Many moons ago, Dean Koontz published a book called How to Write Best-Selling Fiction. At the end of that book, Koontz included a chapter discussing writers any aspiring novelist was advised to study. There were a lot of prominent names in that chapter, and some names that were not yet nearly as prominent as they became later; one of them was Elmore Leonard.
At that time, Leonard was not yet a best-seller, but it was clear that he had all the makings. In his comments on Leonard, Koontz said (if memory serves) that one day some smart publisher would lay a large stack of dollars on Leonard and ask him to deliver the ultimate novel about city street types, and Leonard would deliver because there was nobody better at that kind of book.
I hadn't yet read Leonard then, and didn't know the name, but I recognized some of his western titles (Hombre, Valdez Is Coming, "3:10 to Yuma"). Not long after that, Avon Books gave a push to the paperback release of Leonard's City Primeval; I picked up a copy and read a few chapters. A few chapters was enough to get hooked, and Leonard went on the buy-this-guy-on-sight list, and with good reason.
There's a story, can't recall where I saw it, about Leonard's time as an advertising copywriter; he'd listen to customers -- in this case people who actually drove the pickup truck being advertised -- and a customer made a comment Leonard wanted to use in the ads, but they wouldn't let him: "You don't wear that sonofabitch out -- you get tired of looking at it and you go buy a new one." Leonard had an ear for good dialogue right from the start, and he excelled at creating it. Leonard's ear for dialogue is unsurpassed, and his people -- good guys and bad guys alike -- are so bloody interesting that you have to hang around to see what they do next. In the Clint Eastwood film Gran Torino there's a line that sums up quite a few of Elmore Leonard's characters: "Ever notice how you come across somebody once in a while you shouldn't have fucked with? That's me." That's also a hefty number of Leonard's people, hero and villain, male and female alike. And unlike so many fictional heroes and villains who seem to have more than a touch of comic book about them, Leonard's people -- from the leads down to the two-line walk-ons -- feel like the kind of people you'd find sitting on the next bar stool. They feel like people you see every day on the street and you never really notice them unless you cross them somehow. And Jeez, are they fun to watch.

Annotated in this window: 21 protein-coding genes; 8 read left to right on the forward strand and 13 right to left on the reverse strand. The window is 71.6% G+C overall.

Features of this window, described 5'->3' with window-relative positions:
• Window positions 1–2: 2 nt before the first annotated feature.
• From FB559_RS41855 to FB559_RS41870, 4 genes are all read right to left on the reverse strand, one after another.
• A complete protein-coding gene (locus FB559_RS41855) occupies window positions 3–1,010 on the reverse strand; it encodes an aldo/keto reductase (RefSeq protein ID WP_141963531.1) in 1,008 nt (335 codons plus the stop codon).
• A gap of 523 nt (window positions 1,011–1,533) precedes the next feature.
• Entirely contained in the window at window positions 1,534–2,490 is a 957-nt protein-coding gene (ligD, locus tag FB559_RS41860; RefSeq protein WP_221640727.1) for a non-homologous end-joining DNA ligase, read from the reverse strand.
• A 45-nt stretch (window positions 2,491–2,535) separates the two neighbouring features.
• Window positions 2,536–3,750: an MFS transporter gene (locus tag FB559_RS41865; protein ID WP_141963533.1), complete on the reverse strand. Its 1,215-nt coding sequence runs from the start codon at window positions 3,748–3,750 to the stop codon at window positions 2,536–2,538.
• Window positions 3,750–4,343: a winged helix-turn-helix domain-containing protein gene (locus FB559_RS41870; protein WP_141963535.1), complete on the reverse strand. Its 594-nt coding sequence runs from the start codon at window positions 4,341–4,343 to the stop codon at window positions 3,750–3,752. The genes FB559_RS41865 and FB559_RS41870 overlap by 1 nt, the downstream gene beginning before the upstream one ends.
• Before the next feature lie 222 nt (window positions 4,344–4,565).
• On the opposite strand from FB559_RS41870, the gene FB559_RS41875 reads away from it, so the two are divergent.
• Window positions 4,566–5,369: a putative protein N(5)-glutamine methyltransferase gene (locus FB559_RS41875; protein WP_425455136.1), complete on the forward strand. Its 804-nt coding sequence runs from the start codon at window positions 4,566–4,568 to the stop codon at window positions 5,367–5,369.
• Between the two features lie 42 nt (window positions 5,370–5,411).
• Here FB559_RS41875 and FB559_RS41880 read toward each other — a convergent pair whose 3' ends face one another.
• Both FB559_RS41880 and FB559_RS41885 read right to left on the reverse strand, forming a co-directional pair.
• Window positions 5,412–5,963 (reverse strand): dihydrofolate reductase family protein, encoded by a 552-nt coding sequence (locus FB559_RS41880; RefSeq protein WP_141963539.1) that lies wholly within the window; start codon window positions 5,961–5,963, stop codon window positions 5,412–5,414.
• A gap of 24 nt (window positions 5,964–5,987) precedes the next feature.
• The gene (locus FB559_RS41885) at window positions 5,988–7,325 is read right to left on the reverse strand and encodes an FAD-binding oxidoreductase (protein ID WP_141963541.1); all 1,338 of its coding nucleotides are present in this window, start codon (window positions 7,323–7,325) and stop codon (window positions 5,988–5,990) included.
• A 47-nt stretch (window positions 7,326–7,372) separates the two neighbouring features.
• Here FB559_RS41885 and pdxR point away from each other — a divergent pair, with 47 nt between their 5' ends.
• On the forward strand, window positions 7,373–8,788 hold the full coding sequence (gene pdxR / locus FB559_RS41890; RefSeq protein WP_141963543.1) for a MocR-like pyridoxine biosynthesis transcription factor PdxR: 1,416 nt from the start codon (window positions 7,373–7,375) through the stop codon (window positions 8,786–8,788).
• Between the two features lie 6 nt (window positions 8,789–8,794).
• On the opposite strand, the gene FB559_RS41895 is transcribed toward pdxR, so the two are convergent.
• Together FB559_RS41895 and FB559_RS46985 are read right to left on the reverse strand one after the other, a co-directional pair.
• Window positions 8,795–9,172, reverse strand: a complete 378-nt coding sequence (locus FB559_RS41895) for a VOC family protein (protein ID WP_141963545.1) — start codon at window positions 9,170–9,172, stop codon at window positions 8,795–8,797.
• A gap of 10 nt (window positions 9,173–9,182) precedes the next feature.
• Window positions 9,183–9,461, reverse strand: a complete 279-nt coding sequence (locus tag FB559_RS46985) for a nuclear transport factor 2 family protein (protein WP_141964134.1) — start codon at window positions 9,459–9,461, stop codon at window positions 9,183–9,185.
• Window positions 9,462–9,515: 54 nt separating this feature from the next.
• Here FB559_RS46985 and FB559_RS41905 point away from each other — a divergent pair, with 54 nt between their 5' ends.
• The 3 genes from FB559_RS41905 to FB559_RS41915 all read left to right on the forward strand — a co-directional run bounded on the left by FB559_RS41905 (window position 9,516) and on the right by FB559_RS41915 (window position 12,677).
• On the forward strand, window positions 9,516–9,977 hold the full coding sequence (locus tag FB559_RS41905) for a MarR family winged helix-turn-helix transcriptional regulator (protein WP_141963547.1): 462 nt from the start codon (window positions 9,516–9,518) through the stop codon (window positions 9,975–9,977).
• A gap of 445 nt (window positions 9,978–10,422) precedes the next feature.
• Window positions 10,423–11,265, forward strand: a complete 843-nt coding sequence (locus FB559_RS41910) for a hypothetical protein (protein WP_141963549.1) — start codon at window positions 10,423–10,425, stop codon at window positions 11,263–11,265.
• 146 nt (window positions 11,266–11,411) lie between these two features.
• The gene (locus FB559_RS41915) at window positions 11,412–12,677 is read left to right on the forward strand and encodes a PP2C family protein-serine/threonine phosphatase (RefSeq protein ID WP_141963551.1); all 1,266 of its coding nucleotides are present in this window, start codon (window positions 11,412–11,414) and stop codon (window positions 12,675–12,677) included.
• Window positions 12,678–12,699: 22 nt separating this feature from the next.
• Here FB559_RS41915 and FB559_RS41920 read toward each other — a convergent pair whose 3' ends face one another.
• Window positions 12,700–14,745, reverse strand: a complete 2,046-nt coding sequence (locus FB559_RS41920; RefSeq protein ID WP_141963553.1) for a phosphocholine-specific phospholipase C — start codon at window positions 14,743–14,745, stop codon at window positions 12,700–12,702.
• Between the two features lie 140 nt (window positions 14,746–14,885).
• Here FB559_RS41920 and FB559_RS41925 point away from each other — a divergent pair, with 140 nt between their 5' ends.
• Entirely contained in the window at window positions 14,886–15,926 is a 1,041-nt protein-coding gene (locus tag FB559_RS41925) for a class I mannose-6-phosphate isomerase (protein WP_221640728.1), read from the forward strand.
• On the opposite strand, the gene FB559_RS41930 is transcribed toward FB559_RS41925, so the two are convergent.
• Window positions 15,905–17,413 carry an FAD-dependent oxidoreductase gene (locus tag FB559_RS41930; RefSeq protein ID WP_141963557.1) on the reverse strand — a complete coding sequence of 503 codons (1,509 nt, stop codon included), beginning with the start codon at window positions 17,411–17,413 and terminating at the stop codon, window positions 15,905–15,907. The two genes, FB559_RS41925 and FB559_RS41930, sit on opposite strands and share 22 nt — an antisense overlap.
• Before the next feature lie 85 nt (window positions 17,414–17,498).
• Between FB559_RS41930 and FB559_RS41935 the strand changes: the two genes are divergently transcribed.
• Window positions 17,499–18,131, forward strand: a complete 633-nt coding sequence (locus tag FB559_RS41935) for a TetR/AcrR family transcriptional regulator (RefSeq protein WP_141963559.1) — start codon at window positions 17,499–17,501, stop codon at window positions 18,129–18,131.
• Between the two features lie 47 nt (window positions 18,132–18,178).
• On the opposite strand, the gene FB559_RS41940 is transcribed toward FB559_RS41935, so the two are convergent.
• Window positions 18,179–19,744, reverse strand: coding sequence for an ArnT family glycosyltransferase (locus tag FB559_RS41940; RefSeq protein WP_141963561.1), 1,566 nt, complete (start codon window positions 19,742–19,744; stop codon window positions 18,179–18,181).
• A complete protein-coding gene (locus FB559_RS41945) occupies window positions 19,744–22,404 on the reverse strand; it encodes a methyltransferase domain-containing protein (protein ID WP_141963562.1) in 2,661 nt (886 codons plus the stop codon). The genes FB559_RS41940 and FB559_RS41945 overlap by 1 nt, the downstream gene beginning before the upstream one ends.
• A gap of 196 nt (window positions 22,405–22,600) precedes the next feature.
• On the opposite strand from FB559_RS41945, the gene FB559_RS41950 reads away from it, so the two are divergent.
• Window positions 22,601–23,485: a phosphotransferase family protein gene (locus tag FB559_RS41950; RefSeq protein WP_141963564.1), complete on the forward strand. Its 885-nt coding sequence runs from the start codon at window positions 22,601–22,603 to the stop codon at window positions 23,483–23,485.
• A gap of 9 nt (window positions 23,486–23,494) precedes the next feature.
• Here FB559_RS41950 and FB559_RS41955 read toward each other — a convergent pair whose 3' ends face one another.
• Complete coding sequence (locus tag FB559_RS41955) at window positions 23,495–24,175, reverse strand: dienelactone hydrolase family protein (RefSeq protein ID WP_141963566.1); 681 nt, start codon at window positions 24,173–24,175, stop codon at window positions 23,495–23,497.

If you've not read his novels yet, chances are you've caught some of the films, among them Jackie Brown (from the novel Rum Punch), Get Shorty, Mr Majestyk, Out of Sight, and Hombre. Good as those movies are, the books are better, fast and lean and often funny and scary at the same time, and never dull, and Leonard brought this off with amazing regularity over a career that spanned nearly 60 years.
When John D. MacDonald's work began to appear in hardcover, there were several quotes that appeared regularly on the dust jackets. One was from Gerald Walker, saying that MacDonald "knows everything dangerous that there is to know about people." Another was from Kurt Vonngut, who said that "To diggers a thousand years from now . . . the works of John D. MacDonald would be a treasure on the order of the tomb of Tutankhamen." Both quotes could, I think, be fairly applied to the work of Elmore Leonard as well.